Normalised New Zealand Natural Disaster Insurance Losses: 1968-2019
Ryan Crompton & Paul Somerville
In an paper published in March this year, Risk Frontiers normalised the Insurance Council of New Zealand’s (ICNZ’s) Disaster List. Normalisation is the process of estimating the costs to the insurance sector of historic events if they were to occur now under current societal conditions. Normalisation is necessary to draw conclusions about trends in the cost of natural disasters and the impact of climate change.
As with other normalisation processes that Risk Frontiers has completed for the Insurance Council of Australia, the methodology employs changes in the number, size, and nominal cost of new residential dwellings as key normalising factors. The methodology is further described below, and the key results are presented. Additional results, discussion and policy implications are contained in the published paper.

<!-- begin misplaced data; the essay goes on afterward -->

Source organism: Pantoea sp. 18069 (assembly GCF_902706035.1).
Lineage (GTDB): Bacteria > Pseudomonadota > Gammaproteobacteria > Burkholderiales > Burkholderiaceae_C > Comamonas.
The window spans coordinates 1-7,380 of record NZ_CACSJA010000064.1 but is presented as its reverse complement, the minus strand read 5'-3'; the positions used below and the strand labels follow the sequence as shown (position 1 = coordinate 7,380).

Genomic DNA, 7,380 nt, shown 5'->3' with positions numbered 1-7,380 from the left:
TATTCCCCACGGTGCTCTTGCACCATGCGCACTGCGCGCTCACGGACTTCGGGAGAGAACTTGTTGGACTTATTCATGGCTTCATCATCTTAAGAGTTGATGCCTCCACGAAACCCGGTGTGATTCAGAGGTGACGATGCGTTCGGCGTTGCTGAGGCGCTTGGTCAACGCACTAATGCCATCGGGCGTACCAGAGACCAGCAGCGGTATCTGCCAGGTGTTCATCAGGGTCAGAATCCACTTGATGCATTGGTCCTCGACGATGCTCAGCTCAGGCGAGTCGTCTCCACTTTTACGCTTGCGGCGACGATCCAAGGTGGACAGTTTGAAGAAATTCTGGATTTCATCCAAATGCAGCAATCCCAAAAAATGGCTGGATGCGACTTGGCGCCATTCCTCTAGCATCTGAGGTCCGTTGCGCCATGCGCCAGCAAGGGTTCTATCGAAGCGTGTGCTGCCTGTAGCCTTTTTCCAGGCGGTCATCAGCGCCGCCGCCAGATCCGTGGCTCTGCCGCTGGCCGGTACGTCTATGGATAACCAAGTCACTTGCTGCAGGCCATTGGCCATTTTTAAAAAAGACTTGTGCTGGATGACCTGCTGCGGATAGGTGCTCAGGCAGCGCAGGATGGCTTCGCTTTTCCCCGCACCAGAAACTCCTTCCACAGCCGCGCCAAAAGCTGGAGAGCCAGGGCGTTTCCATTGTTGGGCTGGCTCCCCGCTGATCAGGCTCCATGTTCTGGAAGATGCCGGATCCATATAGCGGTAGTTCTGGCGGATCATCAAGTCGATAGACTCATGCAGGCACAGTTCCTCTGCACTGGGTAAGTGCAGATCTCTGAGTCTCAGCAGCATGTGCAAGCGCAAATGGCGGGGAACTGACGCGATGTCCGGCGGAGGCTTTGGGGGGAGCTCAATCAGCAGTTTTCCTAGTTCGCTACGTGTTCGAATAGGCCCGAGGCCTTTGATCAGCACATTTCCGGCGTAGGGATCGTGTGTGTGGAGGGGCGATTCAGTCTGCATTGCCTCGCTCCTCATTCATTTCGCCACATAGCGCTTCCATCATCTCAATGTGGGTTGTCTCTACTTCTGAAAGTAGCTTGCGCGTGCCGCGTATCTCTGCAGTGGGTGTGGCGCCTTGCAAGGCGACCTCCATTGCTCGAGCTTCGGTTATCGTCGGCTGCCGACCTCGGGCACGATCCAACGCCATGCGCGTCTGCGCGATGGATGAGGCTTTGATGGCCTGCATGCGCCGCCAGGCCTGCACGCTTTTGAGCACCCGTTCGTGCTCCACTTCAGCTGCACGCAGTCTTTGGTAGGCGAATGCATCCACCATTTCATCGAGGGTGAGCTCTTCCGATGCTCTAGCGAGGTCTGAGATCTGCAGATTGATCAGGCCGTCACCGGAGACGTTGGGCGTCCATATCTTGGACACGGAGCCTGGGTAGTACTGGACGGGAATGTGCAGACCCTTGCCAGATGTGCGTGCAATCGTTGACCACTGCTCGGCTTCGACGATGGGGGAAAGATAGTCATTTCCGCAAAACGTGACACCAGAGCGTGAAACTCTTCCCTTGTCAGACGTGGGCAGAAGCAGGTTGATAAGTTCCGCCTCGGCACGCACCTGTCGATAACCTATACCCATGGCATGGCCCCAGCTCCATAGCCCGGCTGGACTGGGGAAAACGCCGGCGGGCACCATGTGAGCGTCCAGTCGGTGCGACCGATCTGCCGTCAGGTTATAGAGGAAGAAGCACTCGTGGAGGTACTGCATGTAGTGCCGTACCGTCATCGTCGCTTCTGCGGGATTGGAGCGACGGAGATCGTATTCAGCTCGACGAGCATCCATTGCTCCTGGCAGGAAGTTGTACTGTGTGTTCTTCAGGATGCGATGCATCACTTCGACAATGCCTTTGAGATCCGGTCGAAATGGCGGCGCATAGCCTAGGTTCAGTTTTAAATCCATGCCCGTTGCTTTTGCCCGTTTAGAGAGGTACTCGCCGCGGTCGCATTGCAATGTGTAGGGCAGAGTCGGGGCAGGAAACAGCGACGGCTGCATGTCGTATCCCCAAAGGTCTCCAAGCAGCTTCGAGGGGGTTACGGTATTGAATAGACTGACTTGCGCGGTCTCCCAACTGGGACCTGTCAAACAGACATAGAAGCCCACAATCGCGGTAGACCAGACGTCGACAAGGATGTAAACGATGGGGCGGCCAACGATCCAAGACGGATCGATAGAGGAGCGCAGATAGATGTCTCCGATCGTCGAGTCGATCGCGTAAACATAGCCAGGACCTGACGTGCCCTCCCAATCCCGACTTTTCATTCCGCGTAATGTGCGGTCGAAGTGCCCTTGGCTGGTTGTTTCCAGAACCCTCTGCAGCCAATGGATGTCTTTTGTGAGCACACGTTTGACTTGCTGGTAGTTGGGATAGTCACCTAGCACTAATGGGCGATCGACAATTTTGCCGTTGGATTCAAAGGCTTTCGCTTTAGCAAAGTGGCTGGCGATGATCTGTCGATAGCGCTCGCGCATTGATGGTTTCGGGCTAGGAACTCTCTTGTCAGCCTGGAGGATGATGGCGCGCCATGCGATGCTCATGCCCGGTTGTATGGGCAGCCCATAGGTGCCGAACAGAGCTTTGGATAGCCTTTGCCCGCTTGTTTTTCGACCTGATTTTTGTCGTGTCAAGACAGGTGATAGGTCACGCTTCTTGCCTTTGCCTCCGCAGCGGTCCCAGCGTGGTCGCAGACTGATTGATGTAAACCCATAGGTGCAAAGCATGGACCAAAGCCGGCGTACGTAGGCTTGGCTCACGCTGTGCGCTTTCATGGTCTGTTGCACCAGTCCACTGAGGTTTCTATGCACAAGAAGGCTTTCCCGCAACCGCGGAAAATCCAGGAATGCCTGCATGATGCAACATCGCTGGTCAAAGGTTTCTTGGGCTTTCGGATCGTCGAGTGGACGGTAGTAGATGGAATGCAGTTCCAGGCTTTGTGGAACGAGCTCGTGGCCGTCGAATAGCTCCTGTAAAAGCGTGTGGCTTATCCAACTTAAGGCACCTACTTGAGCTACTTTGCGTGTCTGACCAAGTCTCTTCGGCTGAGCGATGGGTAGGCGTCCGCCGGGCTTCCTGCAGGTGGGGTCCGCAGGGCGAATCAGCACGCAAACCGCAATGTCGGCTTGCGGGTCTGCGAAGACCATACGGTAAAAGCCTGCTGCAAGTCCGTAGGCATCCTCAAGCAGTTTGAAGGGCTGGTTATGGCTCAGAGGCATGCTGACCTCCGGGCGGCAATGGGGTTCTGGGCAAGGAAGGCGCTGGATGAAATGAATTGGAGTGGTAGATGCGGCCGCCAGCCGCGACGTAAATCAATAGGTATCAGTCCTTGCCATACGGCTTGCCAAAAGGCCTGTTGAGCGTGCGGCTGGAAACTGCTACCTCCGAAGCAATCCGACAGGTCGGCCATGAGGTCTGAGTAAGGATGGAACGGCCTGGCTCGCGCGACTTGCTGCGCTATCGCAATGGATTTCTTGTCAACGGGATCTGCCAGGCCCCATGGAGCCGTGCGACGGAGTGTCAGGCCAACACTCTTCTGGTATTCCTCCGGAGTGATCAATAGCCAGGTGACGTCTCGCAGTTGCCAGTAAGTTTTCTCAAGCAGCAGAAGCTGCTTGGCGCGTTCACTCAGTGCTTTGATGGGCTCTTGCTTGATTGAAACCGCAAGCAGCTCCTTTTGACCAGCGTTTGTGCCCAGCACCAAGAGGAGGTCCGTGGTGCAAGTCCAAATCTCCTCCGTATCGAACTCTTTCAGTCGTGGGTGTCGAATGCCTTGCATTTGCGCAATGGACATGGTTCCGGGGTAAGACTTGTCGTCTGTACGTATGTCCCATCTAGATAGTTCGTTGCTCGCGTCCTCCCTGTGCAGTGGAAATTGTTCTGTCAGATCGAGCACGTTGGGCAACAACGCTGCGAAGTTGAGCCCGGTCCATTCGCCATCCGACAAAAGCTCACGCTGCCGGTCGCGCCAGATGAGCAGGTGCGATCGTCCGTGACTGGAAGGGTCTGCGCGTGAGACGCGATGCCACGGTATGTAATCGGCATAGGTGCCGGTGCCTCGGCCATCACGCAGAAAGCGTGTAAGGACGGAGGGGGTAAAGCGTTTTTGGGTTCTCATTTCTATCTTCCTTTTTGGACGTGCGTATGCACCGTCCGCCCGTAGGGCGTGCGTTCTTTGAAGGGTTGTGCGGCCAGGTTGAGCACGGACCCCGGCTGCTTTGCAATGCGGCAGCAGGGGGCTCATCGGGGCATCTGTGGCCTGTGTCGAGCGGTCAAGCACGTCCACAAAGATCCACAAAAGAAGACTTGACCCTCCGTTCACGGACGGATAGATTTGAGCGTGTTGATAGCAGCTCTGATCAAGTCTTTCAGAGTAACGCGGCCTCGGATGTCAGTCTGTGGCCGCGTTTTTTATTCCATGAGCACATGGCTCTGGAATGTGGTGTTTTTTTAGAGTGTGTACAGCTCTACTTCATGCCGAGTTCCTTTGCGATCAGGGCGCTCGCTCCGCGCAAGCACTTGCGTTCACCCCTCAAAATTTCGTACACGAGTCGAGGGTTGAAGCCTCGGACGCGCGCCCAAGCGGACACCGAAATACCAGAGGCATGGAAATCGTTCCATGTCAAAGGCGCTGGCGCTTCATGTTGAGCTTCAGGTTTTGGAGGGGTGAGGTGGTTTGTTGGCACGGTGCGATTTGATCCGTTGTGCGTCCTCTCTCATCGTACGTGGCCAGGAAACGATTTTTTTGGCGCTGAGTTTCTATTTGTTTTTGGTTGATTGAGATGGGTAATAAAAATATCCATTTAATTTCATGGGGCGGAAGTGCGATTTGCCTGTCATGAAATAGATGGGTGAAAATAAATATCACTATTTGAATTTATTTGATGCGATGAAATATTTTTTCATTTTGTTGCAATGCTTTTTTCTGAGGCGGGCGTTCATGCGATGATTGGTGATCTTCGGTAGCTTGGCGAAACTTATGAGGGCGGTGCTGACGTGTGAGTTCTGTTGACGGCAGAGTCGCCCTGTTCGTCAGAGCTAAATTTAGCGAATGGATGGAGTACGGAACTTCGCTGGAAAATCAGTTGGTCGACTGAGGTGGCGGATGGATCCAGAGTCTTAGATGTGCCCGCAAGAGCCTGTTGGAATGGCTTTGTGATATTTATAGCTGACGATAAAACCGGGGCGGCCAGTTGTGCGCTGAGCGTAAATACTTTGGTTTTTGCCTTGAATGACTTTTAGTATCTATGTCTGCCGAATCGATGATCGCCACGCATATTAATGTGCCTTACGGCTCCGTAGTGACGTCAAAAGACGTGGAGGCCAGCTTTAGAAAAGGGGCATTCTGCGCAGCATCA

The Insurance Council of New Zealand’s (ICNZ’s) Disaster List documents private sector insurance payouts caused by natural perils. It dates from April 1968 with losses due to Ex-Tropical Cyclone Giselle and the sinking of the Inter-Island ferry, the Wahine, with the loss of 51 lives. The database is national in geographic extent and multi-peril in line with most homeowner and contents insurance policies in this country. Perils responsible include earthquakes and various manifestations of severe storms including flooding, hailstorms, tornadoes and high winds. In contrast to Australia, where over a similar time period some 94% of losses were attributable to weather-related perils, earthquakes have been by far New Zealand’s costliest peril. Special consideration was given to the Canterbury Earthquake Sequence (CES) because it is such a dominant feature of the loss history.